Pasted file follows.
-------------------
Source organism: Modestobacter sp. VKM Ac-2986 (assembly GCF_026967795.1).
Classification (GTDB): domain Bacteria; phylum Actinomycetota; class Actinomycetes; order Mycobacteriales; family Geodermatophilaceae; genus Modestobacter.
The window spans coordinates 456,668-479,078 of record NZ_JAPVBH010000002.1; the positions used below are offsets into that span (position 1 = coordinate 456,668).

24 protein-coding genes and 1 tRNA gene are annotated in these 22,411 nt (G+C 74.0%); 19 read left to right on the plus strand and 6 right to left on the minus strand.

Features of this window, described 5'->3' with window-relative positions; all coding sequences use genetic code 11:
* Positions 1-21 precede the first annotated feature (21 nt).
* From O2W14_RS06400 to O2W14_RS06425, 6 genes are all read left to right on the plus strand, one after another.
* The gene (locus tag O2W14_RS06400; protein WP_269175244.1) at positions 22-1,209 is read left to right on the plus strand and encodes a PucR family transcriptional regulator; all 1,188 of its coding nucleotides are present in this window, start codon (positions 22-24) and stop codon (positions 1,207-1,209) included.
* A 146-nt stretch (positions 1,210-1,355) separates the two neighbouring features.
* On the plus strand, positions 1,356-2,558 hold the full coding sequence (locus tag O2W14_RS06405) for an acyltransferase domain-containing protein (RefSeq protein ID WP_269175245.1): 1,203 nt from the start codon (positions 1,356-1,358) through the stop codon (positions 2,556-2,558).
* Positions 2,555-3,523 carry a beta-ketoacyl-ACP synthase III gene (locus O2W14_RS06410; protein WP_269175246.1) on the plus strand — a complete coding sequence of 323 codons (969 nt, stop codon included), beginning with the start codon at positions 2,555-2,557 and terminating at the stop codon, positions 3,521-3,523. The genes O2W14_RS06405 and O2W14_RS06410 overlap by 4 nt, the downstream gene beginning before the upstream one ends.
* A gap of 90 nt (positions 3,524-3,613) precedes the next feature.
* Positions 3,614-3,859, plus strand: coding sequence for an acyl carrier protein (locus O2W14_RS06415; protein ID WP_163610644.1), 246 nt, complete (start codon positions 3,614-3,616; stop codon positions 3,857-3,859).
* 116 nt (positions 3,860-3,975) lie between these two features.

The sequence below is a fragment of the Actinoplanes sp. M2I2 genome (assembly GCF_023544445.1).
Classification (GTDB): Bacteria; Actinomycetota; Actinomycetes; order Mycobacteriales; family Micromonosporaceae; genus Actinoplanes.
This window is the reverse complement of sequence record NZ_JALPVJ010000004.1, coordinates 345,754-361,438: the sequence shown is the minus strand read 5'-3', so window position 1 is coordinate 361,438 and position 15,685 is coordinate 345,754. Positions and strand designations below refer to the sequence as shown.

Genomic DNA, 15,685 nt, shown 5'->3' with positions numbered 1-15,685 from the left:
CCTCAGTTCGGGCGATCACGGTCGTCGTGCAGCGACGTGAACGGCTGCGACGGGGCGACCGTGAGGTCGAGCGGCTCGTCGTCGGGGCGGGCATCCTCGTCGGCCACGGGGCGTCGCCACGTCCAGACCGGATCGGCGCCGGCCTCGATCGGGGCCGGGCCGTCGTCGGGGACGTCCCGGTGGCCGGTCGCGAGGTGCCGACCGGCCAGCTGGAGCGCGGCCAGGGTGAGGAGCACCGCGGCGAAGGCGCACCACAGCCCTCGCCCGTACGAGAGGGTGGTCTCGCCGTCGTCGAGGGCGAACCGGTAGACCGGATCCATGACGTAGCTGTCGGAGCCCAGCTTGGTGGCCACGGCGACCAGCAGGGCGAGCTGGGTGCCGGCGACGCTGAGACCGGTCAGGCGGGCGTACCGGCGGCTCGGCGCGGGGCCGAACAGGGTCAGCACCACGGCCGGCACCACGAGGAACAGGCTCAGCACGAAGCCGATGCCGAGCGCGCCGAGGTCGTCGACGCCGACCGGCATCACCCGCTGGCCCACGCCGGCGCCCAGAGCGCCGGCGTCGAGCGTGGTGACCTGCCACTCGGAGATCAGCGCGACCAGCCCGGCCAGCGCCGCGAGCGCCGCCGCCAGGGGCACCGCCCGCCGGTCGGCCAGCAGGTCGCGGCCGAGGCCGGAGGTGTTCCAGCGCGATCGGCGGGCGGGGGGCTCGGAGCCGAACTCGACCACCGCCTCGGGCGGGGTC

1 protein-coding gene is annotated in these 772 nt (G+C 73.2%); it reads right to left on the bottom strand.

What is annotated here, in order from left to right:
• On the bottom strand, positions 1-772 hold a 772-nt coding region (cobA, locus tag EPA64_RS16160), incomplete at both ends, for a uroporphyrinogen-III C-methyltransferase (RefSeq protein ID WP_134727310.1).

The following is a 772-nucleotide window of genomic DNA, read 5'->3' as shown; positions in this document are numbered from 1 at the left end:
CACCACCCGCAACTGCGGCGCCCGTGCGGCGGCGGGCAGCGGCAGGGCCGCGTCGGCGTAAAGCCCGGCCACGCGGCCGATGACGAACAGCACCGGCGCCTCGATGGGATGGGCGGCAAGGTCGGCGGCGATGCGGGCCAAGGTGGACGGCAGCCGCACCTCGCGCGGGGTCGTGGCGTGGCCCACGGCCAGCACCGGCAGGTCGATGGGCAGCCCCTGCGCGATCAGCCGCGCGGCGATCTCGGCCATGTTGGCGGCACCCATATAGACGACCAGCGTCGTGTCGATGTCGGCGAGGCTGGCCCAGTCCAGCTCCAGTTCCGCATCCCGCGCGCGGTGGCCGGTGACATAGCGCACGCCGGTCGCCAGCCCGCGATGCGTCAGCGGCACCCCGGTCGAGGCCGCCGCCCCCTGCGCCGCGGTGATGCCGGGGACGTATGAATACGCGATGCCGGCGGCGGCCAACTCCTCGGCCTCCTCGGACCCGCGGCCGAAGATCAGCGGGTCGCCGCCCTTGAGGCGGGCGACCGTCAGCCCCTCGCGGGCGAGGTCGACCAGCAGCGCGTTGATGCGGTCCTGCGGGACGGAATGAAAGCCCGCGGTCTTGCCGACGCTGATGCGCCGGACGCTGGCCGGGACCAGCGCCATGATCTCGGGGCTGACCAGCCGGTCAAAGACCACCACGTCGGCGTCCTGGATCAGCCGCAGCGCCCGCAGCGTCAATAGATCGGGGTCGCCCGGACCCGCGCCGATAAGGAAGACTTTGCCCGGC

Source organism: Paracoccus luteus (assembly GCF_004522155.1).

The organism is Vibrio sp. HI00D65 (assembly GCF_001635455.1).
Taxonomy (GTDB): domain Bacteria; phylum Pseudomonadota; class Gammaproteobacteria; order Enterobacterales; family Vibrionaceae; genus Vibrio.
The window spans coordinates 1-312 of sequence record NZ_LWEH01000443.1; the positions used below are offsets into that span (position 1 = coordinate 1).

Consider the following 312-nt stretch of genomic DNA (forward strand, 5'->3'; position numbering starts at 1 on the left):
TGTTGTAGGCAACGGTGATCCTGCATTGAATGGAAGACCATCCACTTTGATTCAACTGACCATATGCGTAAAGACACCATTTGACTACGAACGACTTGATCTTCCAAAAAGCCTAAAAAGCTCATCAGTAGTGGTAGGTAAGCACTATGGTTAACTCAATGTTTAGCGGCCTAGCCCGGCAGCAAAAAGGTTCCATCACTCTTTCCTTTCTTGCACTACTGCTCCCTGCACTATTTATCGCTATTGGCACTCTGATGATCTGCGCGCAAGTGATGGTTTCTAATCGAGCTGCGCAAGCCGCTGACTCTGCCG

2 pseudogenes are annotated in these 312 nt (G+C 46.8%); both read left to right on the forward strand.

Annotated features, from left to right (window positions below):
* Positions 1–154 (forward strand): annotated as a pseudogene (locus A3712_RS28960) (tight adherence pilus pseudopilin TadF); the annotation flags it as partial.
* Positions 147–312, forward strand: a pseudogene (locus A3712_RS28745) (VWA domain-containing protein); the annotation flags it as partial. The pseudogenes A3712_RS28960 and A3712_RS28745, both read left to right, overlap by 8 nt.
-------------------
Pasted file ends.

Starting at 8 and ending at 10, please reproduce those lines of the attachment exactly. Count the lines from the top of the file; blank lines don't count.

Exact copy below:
* The gene (locus tag O2W14_RS06400; protein WP_269175244.1) at positions 22-1,209 is read left to right on the plus strand and encodes a PucR family transcriptional regulator; all 1,188 of its coding nucleotides are present in this window, start codon (positions 22-24) and stop codon (positions 1,207-1,209) included.
* A 146-nt stretch (positions 1,210-1,355) separates the two neighbouring features.
* On the plus strand, positions 1,356-2,558 hold the full coding sequence (locus tag O2W14_RS06405) for an acyltransferase domain-containing protein (RefSeq protein ID WP_269175245.1): 1,203 nt from the start codon (positions 1,356-1,358) through the stop codon (positions 2,556-2,558).